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Healthy Seas: a journey from waste to wear


Our Global Alliance is a network of global organisations committed to environmental action who share the ambition of the Prize to repair the planet, as well as academic and non-profit institutions and private sector alliances from around the world. Our Global Alliance and Nominators are a key part of The Earthshot Prize and we’re proud to share and promote their work.  

This week, Prize Nominator Healthy Seas talks about how fishing is having an impact on the health of our oceans.  

Six hundred and forty thousand (640,000) tons of fishing gear is left or abandoned in the seas and oceans each year. They are called “ghost nets” because they appear almost invisible underwater, killing millions of marine animals.  

Healthy Seas was founded in 2013 to tackle the “ghost fishing” phenomenon, one of the biggest marine pollution problems of our time. Through cleanups with over 200 volunteer divers worldwide and by working with stakeholders of the fishing sector toward marine litter prevention, Healthy Seas has collected over 585 tons of waste nets and ensured they become a valuable resource. The Healthy Seas approach contributes toward a solution to ocean pollution, now and for the future. Regular sea cleanups are organised all year round in various European countries (North, Adriatic and Mediterranean Seas), in New Zealand and in Egypt (Red Sea) working closely with the Ghost Diving organisation of volunteer technical divers. 

Journey to Ithaca for World Oceans Day 

After George Lilas, a local diver and passionate environmentalist, publicised photos of an abandoned fish farm wreaking environmental havoc on Ithaca island in Greece, marine conservation organisation Healthy Seas mobilized all its forces, together with partners Ghost Diving and Enaleia, engaging volunteers, local authorities and sponsors that wanted to help restore the pristine beauty of the area. The project was kicked off on June 8th 2021, World Oceans Day, lasting until June 16th. It is worth mentioning that this was the biggest project in the history of the above organisations in terms of positive environmental impact and community involvement, delivering astounding results in a short amount of time.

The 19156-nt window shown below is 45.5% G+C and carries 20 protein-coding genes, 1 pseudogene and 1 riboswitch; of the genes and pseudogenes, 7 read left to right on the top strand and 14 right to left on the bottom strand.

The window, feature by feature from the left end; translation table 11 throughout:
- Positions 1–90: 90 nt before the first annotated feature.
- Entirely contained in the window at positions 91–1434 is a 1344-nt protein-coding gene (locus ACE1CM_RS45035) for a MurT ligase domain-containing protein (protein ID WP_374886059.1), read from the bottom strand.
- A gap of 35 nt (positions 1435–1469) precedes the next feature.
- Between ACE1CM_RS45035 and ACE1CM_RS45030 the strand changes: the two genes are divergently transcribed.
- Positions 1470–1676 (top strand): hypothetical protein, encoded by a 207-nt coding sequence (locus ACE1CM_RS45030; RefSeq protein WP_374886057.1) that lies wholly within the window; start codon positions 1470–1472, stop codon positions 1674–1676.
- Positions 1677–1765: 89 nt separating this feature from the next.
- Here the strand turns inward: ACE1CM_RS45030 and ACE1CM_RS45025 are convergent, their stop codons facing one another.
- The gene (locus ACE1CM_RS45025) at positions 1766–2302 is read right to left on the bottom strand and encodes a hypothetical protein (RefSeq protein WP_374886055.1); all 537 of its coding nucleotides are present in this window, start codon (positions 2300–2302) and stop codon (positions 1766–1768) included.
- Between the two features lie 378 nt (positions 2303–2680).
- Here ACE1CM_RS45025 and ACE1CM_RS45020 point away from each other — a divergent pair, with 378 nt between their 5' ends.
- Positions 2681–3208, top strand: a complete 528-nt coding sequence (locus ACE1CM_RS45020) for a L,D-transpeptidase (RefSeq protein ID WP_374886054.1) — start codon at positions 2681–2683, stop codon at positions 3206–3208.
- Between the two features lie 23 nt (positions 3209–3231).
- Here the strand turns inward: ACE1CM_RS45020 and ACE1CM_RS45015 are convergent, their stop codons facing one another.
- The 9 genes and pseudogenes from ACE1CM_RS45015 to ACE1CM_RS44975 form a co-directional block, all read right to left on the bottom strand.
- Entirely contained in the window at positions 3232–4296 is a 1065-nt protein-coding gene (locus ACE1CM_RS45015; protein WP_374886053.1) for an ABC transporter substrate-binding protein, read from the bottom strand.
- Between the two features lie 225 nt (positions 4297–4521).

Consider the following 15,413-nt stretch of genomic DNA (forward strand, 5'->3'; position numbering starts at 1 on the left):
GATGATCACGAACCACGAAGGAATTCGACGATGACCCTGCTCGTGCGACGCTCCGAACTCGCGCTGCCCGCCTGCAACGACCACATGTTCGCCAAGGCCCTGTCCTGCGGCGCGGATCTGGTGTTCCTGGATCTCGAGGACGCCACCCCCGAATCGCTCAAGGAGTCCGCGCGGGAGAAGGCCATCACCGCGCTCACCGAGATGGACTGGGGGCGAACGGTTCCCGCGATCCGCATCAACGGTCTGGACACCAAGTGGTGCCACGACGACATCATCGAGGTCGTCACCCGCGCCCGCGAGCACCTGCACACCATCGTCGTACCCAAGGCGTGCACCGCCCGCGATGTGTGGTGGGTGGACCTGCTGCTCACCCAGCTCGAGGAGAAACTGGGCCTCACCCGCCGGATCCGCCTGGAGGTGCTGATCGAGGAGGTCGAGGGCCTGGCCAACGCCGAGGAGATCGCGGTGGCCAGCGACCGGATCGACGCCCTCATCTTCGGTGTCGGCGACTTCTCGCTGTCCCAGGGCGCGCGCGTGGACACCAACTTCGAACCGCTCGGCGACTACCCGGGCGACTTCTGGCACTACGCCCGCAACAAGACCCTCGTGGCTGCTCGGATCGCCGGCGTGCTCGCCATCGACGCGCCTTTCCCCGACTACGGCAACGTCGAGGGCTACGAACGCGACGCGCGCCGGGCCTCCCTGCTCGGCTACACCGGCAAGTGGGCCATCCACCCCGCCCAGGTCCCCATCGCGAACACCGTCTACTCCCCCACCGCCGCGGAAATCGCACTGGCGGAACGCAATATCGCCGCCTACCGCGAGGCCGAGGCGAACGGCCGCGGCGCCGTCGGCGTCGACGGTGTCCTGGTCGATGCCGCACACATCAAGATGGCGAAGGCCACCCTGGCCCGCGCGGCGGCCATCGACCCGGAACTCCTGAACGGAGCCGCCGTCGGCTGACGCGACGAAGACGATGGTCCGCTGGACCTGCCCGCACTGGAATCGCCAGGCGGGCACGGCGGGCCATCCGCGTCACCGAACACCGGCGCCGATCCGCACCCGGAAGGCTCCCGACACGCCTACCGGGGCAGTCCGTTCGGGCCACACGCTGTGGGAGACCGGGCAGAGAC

In just over a week, a team of 45, mostly volunteers including 20 divers, undertook an unprecedented cleanup removing 76 tons of debris from the sea, coastline, and 4 beaches on the Southwest of Ithaca, the island that is famous for being the home of King Odysseus and a universal symbol of home yearning.  

The company that had gone bankrupt in 2012 had left behind fish farm cages and other equipment that polluted the area endangering the local community, marine life as well as maritime traffic. In September 2020, Ianos, a rare hurricane-like storm caused the tons of industrial type of plastic pipes, fishing nets, nylon ropes, concrete blocks, plastic buoys, large rusty metal pieces and all kinds of waste to be carried away, later to be found floating on the surface of the sea, laying on the seabed and on the beaches.